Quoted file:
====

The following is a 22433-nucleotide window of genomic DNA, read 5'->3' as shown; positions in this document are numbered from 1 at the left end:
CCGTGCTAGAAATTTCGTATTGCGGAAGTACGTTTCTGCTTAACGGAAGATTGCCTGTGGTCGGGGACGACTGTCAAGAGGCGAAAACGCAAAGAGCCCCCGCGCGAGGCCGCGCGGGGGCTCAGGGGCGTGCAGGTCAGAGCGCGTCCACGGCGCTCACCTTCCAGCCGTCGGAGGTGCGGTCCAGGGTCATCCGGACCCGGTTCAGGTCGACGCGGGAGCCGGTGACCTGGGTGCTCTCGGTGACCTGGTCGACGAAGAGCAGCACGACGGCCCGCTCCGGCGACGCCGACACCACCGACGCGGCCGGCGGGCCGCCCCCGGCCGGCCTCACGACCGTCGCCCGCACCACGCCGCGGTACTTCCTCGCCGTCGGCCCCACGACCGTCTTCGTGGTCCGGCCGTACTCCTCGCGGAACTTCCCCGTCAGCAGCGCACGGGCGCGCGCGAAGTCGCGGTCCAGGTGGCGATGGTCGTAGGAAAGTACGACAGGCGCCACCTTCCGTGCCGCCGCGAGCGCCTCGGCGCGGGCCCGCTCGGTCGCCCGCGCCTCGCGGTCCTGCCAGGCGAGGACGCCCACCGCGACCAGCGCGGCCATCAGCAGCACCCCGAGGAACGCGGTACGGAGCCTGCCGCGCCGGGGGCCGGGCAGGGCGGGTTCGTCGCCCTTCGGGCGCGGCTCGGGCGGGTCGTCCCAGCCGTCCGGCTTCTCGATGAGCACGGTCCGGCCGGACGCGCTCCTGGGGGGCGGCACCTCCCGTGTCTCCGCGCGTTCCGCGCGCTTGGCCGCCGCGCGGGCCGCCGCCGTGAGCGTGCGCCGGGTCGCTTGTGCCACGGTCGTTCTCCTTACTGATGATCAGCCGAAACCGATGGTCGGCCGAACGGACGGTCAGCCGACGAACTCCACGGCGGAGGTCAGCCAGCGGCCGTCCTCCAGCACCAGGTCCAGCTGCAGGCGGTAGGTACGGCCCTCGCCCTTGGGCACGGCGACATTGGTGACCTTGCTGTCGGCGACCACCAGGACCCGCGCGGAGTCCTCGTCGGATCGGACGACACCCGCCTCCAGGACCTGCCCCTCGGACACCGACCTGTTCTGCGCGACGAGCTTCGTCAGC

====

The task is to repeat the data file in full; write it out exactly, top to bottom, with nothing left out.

The following is a 22433-nucleotide window of genomic DNA, read 5'->3' as shown; positions in this document are numbered from 1 at the left end:
CCGTGCTAGAAATTTCGTATTGCGGAAGTACGTTTCTGCTTAACGGAAGATTGCCTGTGGTCGGGGACGACTGTCAAGAGGCGAAAACGCAAAGAGCCCCCGCGCGAGGCCGCGCGGGGGCTCAGGGGCGTGCAGGTCAGAGCGCGTCCACGGCGCTCACCTTCCAGCCGTCGGAGGTGCGGTCCAGGGTCATCCGGACCCGGTTCAGGTCGACGCGGGAGCCGGTGACCTGGGTGCTCTCGGTGACCTGGTCGACGAAGAGCAGCACGACGGCCCGCTCCGGCGACGCCGACACCACCGACGCGGCCGGCGGGCCGCCCCCGGCCGGCCTCACGACCGTCGCCCGCACCACGCCGCGGTACTTCCTCGCCGTCGGCCCCACGACCGTCTTCGTGGTCCGGCCGTACTCCTCGCGGAACTTCCCCGTCAGCAGCGCACGGGCGCGCGCGAAGTCGCGGTCCAGGTGGCGATGGTCGTAGGAAAGTACGACAGGCGCCACCTTCCGTGCCGCCGCGAGCGCCTCGGCGCGGGCCCGCTCGGTCGCCCGCGCCTCGCGGTCCTGCCAGGCGAGGACGCCCACCGCGACCAGCGCGGCCATCAGCAGCACCCCGAGGAACGCGGTACGGAGCCTGCCGCGCCGGGGGCCGGGCAGGGCGGGTTCGTCGCCCTTCGGGCGCGGCTCGGGCGGGTCGTCCCAGCCGTCCGGCTTCTCGATGAGCACGGTCCGGCCGGACGCGCTCCTGGGGGGCGGCACCTCCCGTGTCTCCGCGCGTTCCGCGCGCTTGGCCGCCGCGCGGGCCGCCGCCGTGAGCGTGCGCCGGGTCGCTTGTGCCACGGTCGTTCTCCTTACTGATGATCAGCCGAAACCGATGGTCGGCCGAACGGACGGTCAGCCGACGAACTCCACGGCGGAGGTCAGCCAGCGGCCGTCCTCCAGCACCAGGTCCAGCTGCAGGCGGTAGGTACGGCCCTCGCCCTTGGGCACGGCGACATTGGTGACCTTGCTGTCGGCGACCACCAGGACCCGCGCGGAGTCCTCGTCGGATCGGACGACACCCGCCTCCAGGACCTGCCCCTCGGACACCGACCTGTTCTGCGCGACGAGCTTCGTCAGC